For parents, staying connected with their children as they approach their preteen and teen years isn’t always easy. Kids ages 12-18 are often busy with schoolwork, sports, extracurriculars and spending time with friends. As kids get older, it can be harder to schedule family time, or kids might want to go hang out with their peers instead of spending time with their parents.

While it’s normal for preteens and teens to want to establish more independence, parents can still serve as an anchor during this time in their young lives. Parents can provide love, guidance and support — while still letting their teenager grow, make mistakes and create their own identity. During the teen years, kids still need their parents to provide a sense of security and help them cope with life’s ups and downs.

How the parent-child relationship changes during the teen years
As kids go through puberty, they might act like their parents’ advice isn’t needed or might seem embarrassed by their parents at times. During the preteen years, children often start to confide more in their peers and want more space and privacy.

While it’s hard for parents to see their kid pull away from them, don’t take these changes personally. The need for space and privacy is just an indication that your preteen is becoming more independent.

Even during the preteen and teenage years, parents can be a powerful influence. Your son or daughter might be more receptive to the example you set, rather than the advice or instructions you give them. Being a role model for your teen is crucial. The more that parents practice respectful communication, kindness, eating healthy, honoring their commitments and staying true to their word — the more that preteens and teens will pick up on this and follow suit.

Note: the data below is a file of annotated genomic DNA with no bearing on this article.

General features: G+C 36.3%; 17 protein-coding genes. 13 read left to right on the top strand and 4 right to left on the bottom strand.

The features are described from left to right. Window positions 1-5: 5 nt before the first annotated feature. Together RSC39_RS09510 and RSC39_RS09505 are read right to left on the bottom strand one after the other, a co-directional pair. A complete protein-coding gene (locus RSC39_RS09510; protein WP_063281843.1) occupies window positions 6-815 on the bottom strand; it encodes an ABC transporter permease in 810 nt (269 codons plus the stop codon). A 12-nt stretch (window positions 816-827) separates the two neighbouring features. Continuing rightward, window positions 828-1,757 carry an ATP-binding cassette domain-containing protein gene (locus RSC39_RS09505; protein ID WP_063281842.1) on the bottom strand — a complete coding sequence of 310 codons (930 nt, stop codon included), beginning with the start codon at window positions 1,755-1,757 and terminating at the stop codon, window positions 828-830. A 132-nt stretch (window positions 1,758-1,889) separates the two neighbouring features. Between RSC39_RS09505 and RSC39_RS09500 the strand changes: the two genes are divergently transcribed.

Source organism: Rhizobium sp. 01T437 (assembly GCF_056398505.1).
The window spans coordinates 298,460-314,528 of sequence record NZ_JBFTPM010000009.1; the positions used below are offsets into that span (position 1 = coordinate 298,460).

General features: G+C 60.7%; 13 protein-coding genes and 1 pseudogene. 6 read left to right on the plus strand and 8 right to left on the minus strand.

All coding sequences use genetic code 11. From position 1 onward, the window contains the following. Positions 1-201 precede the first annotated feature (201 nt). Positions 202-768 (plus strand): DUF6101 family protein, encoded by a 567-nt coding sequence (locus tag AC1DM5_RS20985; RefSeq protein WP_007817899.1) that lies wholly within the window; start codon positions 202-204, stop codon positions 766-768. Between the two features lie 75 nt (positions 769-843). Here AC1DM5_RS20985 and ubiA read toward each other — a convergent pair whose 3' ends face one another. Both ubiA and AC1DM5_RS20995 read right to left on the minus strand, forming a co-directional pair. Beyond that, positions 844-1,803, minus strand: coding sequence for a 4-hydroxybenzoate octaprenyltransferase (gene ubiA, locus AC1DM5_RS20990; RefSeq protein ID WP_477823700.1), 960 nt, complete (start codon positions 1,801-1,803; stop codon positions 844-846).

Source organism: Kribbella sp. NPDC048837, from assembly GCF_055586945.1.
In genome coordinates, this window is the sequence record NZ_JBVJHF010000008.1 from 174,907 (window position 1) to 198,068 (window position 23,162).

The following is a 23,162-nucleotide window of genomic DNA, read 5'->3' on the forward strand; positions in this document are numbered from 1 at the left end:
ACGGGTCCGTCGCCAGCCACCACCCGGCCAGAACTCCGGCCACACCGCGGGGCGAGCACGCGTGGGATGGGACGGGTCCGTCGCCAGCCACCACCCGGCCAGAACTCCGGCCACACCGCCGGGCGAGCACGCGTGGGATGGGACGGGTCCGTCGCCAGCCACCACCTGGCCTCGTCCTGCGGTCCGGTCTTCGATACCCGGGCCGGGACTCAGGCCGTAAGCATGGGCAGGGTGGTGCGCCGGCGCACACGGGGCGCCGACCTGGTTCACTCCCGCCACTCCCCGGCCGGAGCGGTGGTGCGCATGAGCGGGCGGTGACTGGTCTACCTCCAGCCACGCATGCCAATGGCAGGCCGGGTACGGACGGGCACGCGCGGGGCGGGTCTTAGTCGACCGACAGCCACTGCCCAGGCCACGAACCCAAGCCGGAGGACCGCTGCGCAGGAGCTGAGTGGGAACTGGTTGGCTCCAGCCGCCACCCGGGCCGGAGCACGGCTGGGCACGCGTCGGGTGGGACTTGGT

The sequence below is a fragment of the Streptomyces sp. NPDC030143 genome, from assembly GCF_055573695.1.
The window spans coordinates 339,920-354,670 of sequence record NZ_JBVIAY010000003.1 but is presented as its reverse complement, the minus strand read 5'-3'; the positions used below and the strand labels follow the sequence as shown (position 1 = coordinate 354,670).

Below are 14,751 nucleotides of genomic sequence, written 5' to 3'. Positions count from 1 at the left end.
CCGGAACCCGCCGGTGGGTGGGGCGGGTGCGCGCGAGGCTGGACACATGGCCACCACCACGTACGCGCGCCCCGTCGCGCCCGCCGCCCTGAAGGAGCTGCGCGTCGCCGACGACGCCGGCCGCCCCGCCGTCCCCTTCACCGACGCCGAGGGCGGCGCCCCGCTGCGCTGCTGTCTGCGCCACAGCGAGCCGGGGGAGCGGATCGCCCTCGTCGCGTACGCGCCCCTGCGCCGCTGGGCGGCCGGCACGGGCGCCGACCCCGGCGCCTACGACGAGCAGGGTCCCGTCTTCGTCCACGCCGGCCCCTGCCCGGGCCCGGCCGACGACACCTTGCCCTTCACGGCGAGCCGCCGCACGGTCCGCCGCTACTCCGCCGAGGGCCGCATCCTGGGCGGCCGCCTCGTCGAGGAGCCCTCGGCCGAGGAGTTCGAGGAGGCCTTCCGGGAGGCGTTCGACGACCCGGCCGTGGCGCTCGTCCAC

Ways to bond with your teenage son or daughter
As your son or daughter enters the teenage years, there’s actually a lot parents can do to maintain strong bonds with their children. Here are just some of the ways to stay connected as a family as your children get older:

  1. Make family meals a regular activity — Eating dinner together provides valuable time for your family to talk about their day and connect with one another. Make cooking a fun activity and get everyone involved. Let kids plan the meals or try a new recipe. Even if you can’t eat a sit-down dinner every night, parents can make family meals a regular part of their schedule.

  2. Establish a bedtime routine — Preteens and teens don’t need to be tucked in at night and probably don’t want you to read them a bedtime story, but this doesn’t mean that you can’t establish a bedtime routine or ritual. Make a rule to turn off all electronic devices (including phones, TV, laptop and iPad) one hour before bed, which helps everyone (including parents) get a better night’s sleep. Check-in with your teen before bed, talk to them about their day, and wind down together instead of retreating to separate bedrooms.

  3. Share ordinary time and celebrate special occasions — Often in life, it’s the little things that make all the difference. Hanging out with your teenage son or daughter could be as simple as walking the dog, baking cookies together, watching a favorite TV show or going to the movies. Also don’t forget to celebrate milestones and accomplishments beyond birthdays or holidays. Marking smaller occasions, like getting an A on a test, winning a soccer game or completing an art project helps reinforce strong family bonds.

  4. Don’t be afraid to show affection — Some preteens and teens might feel self-conscious about public displays of affection from their parents. However, you can still give them a hug or a kiss on the cheek at home or in private, which lets them know how much you love them. In public, a smile or a wave also shows that you care.

  5. Stay involved and interested in your teen’s life — There are ways to stay involved in your kid’s life without becoming a coach or a homeroom parent. Go to games and practices, attend parent-teacher conferences and check in on a regular basis. A preteen or teen might not tell you everything that happened at school that day right when they get home, but you can still inquire about how things are going periodically. Also, stay interested and curious about your teen’s ideas, feeling and experiences. Be a proactive listener and offer guidance and support when needed.